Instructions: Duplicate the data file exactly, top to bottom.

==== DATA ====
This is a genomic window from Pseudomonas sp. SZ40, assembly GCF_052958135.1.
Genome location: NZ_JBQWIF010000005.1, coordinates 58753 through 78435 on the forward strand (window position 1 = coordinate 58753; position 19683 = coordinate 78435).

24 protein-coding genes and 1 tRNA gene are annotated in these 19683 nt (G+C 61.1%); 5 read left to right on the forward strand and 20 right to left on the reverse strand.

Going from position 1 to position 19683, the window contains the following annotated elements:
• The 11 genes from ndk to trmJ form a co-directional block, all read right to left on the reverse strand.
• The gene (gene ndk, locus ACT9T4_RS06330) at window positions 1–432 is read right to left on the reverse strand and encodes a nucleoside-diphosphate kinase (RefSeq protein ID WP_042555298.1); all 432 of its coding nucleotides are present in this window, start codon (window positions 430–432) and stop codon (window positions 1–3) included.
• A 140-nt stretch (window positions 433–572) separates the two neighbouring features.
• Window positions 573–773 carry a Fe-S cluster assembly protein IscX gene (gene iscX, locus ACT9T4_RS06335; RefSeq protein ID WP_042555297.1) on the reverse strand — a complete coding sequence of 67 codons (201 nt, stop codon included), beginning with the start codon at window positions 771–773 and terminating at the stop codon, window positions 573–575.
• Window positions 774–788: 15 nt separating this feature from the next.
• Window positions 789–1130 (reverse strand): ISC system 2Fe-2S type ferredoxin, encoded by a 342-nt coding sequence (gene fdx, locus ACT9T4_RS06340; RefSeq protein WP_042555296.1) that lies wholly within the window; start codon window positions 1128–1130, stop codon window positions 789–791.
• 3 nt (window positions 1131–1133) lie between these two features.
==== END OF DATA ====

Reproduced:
This is a genomic window from Pseudomonas sp. SZ40, assembly GCF_052958135.1.
Genome location: NZ_JBQWIF010000005.1, coordinates 58753 through 78435 on the forward strand (window position 1 = coordinate 58753; position 19683 = coordinate 78435).

24 protein-coding genes and 1 tRNA gene are annotated in these 19683 nt (G+C 61.1%); 5 read left to right on the forward strand and 20 right to left on the reverse strand.

Going from position 1 to position 19683, the window contains the following annotated elements:
• The 11 genes from ndk to trmJ form a co-directional block, all read right to left on the reverse strand.
• The gene (gene ndk, locus ACT9T4_RS06330) at window positions 1–432 is read right to left on the reverse strand and encodes a nucleoside-diphosphate kinase (RefSeq protein ID WP_042555298.1); all 432 of its coding nucleotides are present in this window, start codon (window positions 430–432) and stop codon (window positions 1–3) included.
• A 140-nt stretch (window positions 433–572) separates the two neighbouring features.
• Window positions 573–773 carry a Fe-S cluster assembly protein IscX gene (gene iscX, locus ACT9T4_RS06335; RefSeq protein ID WP_042555297.1) on the reverse strand — a complete coding sequence of 67 codons (201 nt, stop codon included), beginning with the start codon at window positions 771–773 and terminating at the stop codon, window positions 573–575.
• Window positions 774–788: 15 nt separating this feature from the next.
• Window positions 789–1130 (reverse strand): ISC system 2Fe-2S type ferredoxin, encoded by a 342-nt coding sequence (gene fdx, locus ACT9T4_RS06340; RefSeq protein WP_042555296.1) that lies wholly within the window; start codon window positions 1128–1130, stop codon window positions 789–791.
• 3 nt (window positions 1131–1133) lie between these two features.